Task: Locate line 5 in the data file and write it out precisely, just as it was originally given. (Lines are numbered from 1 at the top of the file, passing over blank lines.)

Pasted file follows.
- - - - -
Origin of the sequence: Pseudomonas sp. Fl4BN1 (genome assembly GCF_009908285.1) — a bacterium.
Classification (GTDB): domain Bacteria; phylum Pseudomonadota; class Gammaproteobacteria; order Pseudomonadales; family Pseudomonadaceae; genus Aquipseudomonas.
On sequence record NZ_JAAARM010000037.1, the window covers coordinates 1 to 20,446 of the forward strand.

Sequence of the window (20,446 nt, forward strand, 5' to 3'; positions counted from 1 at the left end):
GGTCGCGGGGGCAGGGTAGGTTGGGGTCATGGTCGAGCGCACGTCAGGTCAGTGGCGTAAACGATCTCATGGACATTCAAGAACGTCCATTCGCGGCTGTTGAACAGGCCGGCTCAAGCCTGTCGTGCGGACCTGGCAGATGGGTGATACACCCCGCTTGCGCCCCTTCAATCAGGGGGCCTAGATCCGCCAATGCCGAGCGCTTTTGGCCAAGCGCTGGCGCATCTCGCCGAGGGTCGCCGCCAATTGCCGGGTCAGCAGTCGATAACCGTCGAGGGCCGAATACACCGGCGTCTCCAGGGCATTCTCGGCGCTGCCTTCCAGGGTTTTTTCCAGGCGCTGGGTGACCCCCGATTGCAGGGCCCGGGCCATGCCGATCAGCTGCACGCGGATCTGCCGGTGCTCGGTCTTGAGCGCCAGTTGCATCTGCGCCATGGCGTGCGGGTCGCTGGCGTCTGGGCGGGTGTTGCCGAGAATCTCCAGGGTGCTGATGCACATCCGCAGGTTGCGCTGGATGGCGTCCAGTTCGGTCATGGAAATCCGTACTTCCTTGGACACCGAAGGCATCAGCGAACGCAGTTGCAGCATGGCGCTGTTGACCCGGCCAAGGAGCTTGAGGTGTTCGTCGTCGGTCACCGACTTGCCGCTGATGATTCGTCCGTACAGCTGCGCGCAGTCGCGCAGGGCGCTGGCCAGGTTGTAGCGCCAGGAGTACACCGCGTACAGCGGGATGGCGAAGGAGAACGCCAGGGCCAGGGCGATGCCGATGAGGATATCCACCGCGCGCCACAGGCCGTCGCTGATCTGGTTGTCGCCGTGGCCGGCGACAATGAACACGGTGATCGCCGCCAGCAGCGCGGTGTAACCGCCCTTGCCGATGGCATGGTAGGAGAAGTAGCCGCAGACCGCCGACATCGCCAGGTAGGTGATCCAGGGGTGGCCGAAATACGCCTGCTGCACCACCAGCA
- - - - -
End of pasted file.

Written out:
GGTCGCGGGGGCAGGGTAGGTTGGGGTCATGGTCGAGCGCACGTCAGGTCAGTGGCGTAAACGATCTCATGGACATTCAAGAACGTCCATTCGCGGCTGTTGAACAGGCCGGCTCAAGCCTGTCGTGCGGACCTGGCAGATGGGTGATACACCCCGCTTGCGCCCCTTCAATCAGGGGGCCTAGATCCGCCAATGCCGAGCGCTTTTGGCCAAGCGCTGGCGCATCTCGCCGAGGGTCGCCGCCAATTGCCGGGTCAGCAGTCGATAACCGTCGAGGGCCGAATACACCGGCGTCTCCAGGGCATTCTCGGCGCTGCCTTCCAGGGTTTTTTCCAGGCGCTGGGTGACCCCCGATTGCAGGGCCCGGGCCATGCCGATCAGCTGCACGCGGATCTGCCGGTGCTCGGTCTTGAGCGCCAGTTGCATCTGCGCCATGGCGTGCGGGTCGCTGGCGTCTGGGCGGGTGTTGCCGAGAATCTCCAGGGTGCTGATGCACATCCGCAGGTTGCGCTGGATGGCGTCCAGTTCGGTCATGGAAATCCGTACTTCCTTGGACACCGAAGGCATCAGCGAACGCAGTTGCAGCATGGCGCTGTTGACCCGGCCAAGGAGCTTGAGGTGTTCGTCGTCGGTCACCGACTTGCCGCTGATGATTCGTCCGTACAGCTGCGCGCAGTCGCGCAGGGCGCTGGCCAGGTTGTAGCGCCAGGAGTACACCGCGTACAGCGGGATGGCGAAGGAGAACGCCAGGGCCAGGGCGATGCCGATGAGGATATCCACCGCGCGCCACAGGCCGTCGCTGATCTGGTTGTCGCCGTGGCCGGCGACAATGAACACGGTGATCGCCGCCAGCAGCGCGGTGTAACCGCCCTTGCCGATGGCATGGTAGGAGAAGTAGCCGCAGACCGCCGACATCGCCAGGTAGGTGATCCAGGGGTGGCCGAAATACGCCTGCTGCACCACCAGCA